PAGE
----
Association Insights

 
     

The Power of Event Storytelling

Aug 01 2017

By: Matt Bradford

You've set the theme, planned the décor, and selected the perfect name. Now that your event is ready to impress, what stories will it tell?

Truly, in the age of digital distractions and information overload, the conventions and meetings that make the biggest impressions are those which support and encourage storytelling among both presenters and delegates.

“As we all know, stories create, educate, persuade, and inspire,” says Jeff Dixon, VicePresident of Sales at the Scotiabank Convention Centre, adding, “Storytelling can be – and mean – so many different things. The most important outcome of utilizing them should be that they benefit their audience both personally and professionally.”

In short: good stories forge better connections. They elevate otherwise straightforward presentations into engaging experiences; turn passive audiences into active contributors; and communicate important lessons, learnings, and messages with far greater resonance.

On the flip side, helping delegates share their own stories with peers can enhance an event's networking value. Whether it's through team-based sessions, interactive panels, and informal group events, facilitating storytelling lets guests go back home with new ideas, fresh perspectives, and stronger relationships that live well beyond the final session. 

Adds Carrie Paolone, Director of Events with Scotiabank Convention Centre: “Whenever a large group of people meets in one space, what often happens is the telling of stories. As a venue, these stories matter to us because their content can touch on anything from food and beverage to service staff performance. When we are able to influence attendees to tell meaningful stories, and their take-away is a positive experience, then we’ve accomplished our goal.”

It's true that an event's venue has a crucial role to play in setting the stage for storytelling – especially when it comes to making a speaker's presentation shine.

“Like any supporting character, part of the venue’s job is to assist the main players,” says Dixon. “When the main character is the client and the audience is their attendees, the venue must help deliver a great story that can be told again and again.”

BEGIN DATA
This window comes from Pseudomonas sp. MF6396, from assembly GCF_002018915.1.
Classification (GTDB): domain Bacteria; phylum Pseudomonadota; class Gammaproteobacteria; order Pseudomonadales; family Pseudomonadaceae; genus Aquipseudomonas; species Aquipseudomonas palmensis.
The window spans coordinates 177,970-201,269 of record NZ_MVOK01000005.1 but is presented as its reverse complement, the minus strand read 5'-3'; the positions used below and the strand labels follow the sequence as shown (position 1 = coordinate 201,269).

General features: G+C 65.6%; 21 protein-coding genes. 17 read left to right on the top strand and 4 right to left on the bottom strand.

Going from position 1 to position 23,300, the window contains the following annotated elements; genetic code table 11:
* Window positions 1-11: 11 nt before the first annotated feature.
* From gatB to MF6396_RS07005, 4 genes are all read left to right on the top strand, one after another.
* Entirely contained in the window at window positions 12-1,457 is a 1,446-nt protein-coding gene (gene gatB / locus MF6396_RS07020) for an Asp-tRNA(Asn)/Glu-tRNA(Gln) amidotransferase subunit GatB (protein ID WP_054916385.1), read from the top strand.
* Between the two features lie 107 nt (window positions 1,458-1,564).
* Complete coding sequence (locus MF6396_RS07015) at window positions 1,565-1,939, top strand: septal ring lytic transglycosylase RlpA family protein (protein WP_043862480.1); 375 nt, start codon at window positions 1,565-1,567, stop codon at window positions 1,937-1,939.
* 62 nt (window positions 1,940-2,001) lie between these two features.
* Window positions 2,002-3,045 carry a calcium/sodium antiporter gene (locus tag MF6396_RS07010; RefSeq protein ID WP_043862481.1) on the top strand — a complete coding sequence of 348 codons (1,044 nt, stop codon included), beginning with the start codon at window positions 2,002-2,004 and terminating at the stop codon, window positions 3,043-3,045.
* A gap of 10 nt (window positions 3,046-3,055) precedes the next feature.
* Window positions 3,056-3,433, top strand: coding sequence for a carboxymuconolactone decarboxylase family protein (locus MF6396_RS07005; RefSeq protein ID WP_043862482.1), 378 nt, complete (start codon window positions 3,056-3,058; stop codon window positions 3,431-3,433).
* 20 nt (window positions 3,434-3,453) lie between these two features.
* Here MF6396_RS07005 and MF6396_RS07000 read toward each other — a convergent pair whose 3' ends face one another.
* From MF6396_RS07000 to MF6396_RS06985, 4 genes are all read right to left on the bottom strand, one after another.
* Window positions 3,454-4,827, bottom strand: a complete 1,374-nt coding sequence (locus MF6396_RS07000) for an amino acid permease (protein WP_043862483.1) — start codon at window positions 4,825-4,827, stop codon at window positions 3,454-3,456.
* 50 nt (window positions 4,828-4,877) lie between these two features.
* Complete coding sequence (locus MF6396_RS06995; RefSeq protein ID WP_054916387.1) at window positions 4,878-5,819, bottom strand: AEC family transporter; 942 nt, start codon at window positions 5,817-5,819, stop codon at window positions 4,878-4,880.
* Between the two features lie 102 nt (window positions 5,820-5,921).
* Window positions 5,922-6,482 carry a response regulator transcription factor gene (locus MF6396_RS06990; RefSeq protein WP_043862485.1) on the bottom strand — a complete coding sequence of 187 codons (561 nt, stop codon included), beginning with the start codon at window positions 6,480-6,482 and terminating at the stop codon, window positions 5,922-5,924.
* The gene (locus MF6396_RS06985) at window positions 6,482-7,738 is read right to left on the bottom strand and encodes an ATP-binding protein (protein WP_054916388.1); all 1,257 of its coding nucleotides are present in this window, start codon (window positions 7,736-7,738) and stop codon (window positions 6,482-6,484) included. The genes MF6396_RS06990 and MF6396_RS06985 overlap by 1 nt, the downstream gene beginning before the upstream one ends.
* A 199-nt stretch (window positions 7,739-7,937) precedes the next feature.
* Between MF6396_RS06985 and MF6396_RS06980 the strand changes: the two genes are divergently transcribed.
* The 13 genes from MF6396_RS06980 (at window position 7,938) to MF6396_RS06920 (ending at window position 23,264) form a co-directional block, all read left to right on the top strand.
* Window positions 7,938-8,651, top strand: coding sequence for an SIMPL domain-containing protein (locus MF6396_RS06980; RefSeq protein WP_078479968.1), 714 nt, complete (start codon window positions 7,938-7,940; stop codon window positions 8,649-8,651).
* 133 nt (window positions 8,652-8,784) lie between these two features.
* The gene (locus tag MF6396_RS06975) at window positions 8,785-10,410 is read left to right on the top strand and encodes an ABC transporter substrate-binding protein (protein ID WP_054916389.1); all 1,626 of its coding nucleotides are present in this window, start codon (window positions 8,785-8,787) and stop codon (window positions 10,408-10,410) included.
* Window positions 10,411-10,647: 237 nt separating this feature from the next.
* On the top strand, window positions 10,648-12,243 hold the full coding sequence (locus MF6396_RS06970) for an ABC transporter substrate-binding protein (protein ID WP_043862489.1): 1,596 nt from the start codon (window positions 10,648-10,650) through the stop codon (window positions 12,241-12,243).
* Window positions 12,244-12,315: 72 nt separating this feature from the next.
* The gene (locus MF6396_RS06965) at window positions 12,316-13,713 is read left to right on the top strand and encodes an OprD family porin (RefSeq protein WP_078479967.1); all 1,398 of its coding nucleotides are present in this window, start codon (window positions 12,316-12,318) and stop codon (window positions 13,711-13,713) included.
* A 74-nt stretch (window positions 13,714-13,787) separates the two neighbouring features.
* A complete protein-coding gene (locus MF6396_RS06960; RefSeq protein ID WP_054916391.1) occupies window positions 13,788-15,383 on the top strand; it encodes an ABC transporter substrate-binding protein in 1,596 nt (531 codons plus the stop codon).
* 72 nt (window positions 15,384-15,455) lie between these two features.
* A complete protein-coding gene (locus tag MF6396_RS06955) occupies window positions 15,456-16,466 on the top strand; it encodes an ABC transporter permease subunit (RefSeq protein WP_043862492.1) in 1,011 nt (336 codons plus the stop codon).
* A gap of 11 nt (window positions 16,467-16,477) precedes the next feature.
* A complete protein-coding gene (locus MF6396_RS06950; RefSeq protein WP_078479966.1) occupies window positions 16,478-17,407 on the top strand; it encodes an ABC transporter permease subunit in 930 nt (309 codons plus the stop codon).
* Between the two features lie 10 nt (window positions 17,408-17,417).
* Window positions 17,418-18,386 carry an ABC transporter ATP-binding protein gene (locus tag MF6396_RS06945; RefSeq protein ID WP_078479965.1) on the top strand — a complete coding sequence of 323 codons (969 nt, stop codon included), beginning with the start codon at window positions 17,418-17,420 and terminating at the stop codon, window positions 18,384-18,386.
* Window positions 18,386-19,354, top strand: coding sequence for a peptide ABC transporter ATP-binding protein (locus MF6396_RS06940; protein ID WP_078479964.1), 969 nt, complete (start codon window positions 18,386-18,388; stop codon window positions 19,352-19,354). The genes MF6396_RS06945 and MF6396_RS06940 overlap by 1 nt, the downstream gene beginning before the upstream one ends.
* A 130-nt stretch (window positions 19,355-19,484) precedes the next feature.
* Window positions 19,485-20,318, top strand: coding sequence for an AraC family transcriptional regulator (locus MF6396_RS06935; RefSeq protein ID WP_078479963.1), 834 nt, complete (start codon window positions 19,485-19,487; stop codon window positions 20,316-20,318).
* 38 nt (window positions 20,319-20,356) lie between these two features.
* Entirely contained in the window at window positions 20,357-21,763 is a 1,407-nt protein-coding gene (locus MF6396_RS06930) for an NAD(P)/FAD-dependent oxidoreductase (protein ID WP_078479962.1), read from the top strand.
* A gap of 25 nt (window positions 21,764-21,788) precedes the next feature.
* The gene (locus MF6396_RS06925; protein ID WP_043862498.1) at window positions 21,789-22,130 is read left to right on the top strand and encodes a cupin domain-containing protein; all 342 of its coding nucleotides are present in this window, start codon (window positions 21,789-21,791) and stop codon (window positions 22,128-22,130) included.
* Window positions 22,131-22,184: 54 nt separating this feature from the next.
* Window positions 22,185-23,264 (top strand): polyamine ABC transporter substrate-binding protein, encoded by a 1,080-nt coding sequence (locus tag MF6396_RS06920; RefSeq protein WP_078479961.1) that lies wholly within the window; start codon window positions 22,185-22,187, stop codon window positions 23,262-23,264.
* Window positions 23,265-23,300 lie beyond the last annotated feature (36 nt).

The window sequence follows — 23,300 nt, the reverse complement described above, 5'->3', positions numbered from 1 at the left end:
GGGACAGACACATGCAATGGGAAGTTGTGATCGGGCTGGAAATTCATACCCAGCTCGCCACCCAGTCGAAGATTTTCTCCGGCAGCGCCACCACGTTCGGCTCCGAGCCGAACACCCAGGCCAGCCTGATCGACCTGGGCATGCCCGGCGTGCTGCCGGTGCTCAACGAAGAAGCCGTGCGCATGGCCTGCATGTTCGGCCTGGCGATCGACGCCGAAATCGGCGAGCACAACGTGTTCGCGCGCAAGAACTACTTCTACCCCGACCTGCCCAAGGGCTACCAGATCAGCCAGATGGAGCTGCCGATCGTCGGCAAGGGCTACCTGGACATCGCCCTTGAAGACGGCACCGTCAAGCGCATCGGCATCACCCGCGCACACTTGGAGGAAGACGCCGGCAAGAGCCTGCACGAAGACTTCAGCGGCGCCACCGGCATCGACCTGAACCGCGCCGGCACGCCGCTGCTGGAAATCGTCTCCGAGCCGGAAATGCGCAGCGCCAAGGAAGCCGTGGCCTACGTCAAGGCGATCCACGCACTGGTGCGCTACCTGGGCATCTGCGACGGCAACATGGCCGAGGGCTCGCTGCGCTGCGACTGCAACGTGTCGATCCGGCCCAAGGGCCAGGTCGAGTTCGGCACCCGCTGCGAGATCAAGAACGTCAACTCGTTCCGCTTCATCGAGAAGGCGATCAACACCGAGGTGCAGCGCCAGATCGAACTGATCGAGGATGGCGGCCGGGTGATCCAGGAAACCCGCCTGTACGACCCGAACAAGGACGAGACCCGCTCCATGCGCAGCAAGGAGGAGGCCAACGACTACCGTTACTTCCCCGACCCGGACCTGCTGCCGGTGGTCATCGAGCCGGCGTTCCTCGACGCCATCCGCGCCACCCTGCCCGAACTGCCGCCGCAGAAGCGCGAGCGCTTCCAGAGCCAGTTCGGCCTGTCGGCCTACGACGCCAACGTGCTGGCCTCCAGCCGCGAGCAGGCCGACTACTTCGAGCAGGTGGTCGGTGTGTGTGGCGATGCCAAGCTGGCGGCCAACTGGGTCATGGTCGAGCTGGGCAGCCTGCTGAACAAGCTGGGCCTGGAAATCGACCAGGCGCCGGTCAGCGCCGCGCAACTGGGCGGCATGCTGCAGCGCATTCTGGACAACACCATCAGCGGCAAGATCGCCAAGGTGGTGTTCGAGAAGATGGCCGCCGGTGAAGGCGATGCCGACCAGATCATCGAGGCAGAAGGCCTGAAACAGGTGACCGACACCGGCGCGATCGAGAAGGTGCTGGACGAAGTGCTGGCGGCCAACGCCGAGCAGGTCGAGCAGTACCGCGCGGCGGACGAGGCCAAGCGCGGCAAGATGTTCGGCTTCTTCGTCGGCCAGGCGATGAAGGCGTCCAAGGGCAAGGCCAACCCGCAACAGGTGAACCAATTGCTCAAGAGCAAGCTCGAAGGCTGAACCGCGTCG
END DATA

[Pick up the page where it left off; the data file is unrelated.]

A venue's technology, for example, can add extra impact to a speaker's story through background music, recorded narrations, backup visuals, and videos. As well, using conference apps can give delegates the ability to share their own conference journeys with colleagues by uploading pictures, posting thoughts, and participating in online forums.

As technology advances, look for cutting-edge tools like virtual reality and augmented reality to play an even stronger role in “inserting delegates” into the story, be it at an exhibitor’s booth or during a keynote presentation.

Yet just as venues and technology can play a part in conference storytelling, so too canmeeting planners. Says Paolone: “As meeting planners look for ways to make the most of the meeting experience, they should try to play up the importance of their attendees’ feelings or emotions. You might not realize, but when stories are told well, they can have a really palpable effect. A story is the perfect vehicle through which to tap into the emotional aspects of a meeting experience and, when all’s said and done, it might leave attendees feeling they’ve made connections with themselves and others on a deeper level.”

In the whirlwind of texts, emails, and social media messaging, making time for live storytelling during a conference can go a long way towards creating a genuine shared experience in an otherwise disconnected world. By encouraging speakers to incorporate stories and supporting delegates' ability to tell their own, your event won't just make an impact, it will create memories.

Jeff Dixon (VP of Sales), and Carrie Paolone (Director of Events) are with the Scotiabank Convention Centre. For more, visit www.fallsconventions.com.